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The Dartmouth
May 26, 2024 | Latest Issue
The Dartmouth

Speak Free or Die Hard

Last Saturday, Spain's King Juan Carlos made headlines at the Ibero-American summit for asking Venezuelan President Hugo Chavez, "Why don't you shut up?" The heated and slightly comical exchange occurred after Chavez called former Spanish Prime Minister Azner a "fascist," an especially sensitive accusation considering that Juan Carlos's immediate predecessor was the fascist dictator Francisco Franco. The irony of the situation is that, by insulting Chavez, the Spanish monarch exercised his right to free speech, a right that he does not fully extend to his own citizens.

Just three days after this incident, two Spanish satirists were found guilty of the crime of offending the Spanish royal family by publishing a cartoon of the crown prince and his wife having sex. Designed to satirize the Spanish government's policy of paying families to produce children, it depicted the crown prince saying, "Do you realize that if you get pregnant this will be the closest thing I've done to work in my whole life?" Every copy of the El Jueves magazine that showed the cartoon on its cover was seized by the police and destroyed. The judicial system ruled that the two men "had vilified the crown in the most gratuitous and unnecessary way" and imposed fines of 3,000 euros on each.

Spain is a parliamentary monarchy, and because the king is a political figure with deep political powers (including the abilities to make war, veto laws, appoint and remove the president and command the armed forces), the freedom to criticize him and the royal family is a prerequisite of free government. The cartoon in question is clearly satire and the freedom to promulgate it without the police preventing its distribution or its author facing legal consequences is essential for the free flow of ideas.

Turkey is no better. Article 301 of its penal code makes it a crime punishable by up to three years in prison to denigrate the government of Turkey, its military or judicial institutions. More than 60 cases have been prosecuted under this law since it was adopted in 2005. This law has notably been used to suppress the discussion of the systematic deportation and murder of 1.7 million Armenians by the Ottoman Empire in 1915 -- an event which the Turks have a maniacal propensity to deny.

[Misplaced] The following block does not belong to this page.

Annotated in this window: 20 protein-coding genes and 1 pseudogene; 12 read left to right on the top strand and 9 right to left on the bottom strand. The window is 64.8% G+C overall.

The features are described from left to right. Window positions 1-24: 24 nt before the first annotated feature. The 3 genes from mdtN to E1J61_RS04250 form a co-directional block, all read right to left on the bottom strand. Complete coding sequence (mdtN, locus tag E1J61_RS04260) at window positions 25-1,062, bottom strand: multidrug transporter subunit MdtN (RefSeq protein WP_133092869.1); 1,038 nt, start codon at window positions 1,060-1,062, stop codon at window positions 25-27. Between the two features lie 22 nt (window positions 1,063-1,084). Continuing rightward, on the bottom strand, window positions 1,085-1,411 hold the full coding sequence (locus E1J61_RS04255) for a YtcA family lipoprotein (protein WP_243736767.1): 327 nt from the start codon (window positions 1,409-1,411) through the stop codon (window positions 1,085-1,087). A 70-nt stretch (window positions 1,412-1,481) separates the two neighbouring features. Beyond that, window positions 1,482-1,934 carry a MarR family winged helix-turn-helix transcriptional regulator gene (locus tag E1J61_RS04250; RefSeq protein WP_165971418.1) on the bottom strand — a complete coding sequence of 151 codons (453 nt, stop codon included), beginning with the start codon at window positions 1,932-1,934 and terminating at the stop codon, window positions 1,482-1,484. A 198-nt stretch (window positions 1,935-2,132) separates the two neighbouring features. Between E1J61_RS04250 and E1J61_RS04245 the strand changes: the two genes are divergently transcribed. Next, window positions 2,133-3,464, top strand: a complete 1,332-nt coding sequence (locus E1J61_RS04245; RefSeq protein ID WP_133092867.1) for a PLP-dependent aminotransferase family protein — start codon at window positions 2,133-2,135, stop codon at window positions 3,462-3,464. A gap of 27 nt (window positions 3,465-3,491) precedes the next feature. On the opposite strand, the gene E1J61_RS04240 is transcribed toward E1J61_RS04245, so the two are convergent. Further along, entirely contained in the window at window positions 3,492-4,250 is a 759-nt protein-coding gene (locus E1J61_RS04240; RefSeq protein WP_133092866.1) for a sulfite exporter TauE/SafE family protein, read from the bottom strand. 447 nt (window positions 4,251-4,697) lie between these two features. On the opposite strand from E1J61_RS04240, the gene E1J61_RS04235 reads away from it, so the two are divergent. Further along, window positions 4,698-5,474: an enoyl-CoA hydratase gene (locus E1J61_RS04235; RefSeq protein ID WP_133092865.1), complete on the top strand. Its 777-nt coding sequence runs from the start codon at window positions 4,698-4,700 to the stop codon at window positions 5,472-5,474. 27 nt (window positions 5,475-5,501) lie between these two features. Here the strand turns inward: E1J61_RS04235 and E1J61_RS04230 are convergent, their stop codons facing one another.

Romania is almost comical. In response to a national scandal in which video footage was broadcast on TV showing a Romanian government official taking bribes, the government passed a law that made a crime, punishable by up to seven years in prison, for journalists to publish video footage of government officials taking bribes.

Media intimidation comes from non-national organizations as well. During the 2005 Danish Muhammad cartoon controversy, death-threats from Islamic groups successfully intimidated some newspapers from reprinting the comics and suppressed forthcoming content critical of Islam. While covering the controversy, American news agencies like CNN would show the comics in question but blurred them out. Comedy Central notably made the decision to censor the image of Muhammad on an episode of South Park, which had specifically made the case for non-censorship. Conglomeration of media also poses a problem as it concentrates the publishing decisions for large bodies of journalism into a small number of hands. During the French presidential election, news stories revealing that the wife of (now President) Nicolas Sarkozy had not cast her vote, were halted by the paper's owner, a personal friend of Sarkozy. In a lawsuit filed Tuesday, Judith Regan, the former HarperCollins publisher who was fired during the O.J. Simpson "If I Did It" book scandal, alleges that while employed by Rupert Murdoch's News Corp., she was encouraged to lie about her relationship with Mayor Rudy Giuliani's disgraced police commissioner, Bernard Kerik, in order to help Giuliani's future political ambitions.

If the media are ever to escape the problem of intimidation that prevents them from expressing themselves freely, they need to stand in collective solidarity. When Spain censors cartoons about the royal family, magazines around the world should print them on their covers. If Turkey censors discussion of genocide, outlets in surrounding countries should continually press the issue. If Muslims threaten Danish newspapers for printing the image of Muhammad, Asian and American newspapers should publish them as well. Intimidation through legal and physical threats can persist in isolated areas, but such threats fall flat against the collective resilience of the world. Thomas Paine, that great American rabble-rouser, said it best: If we do not hang together, we shall surely hang separately.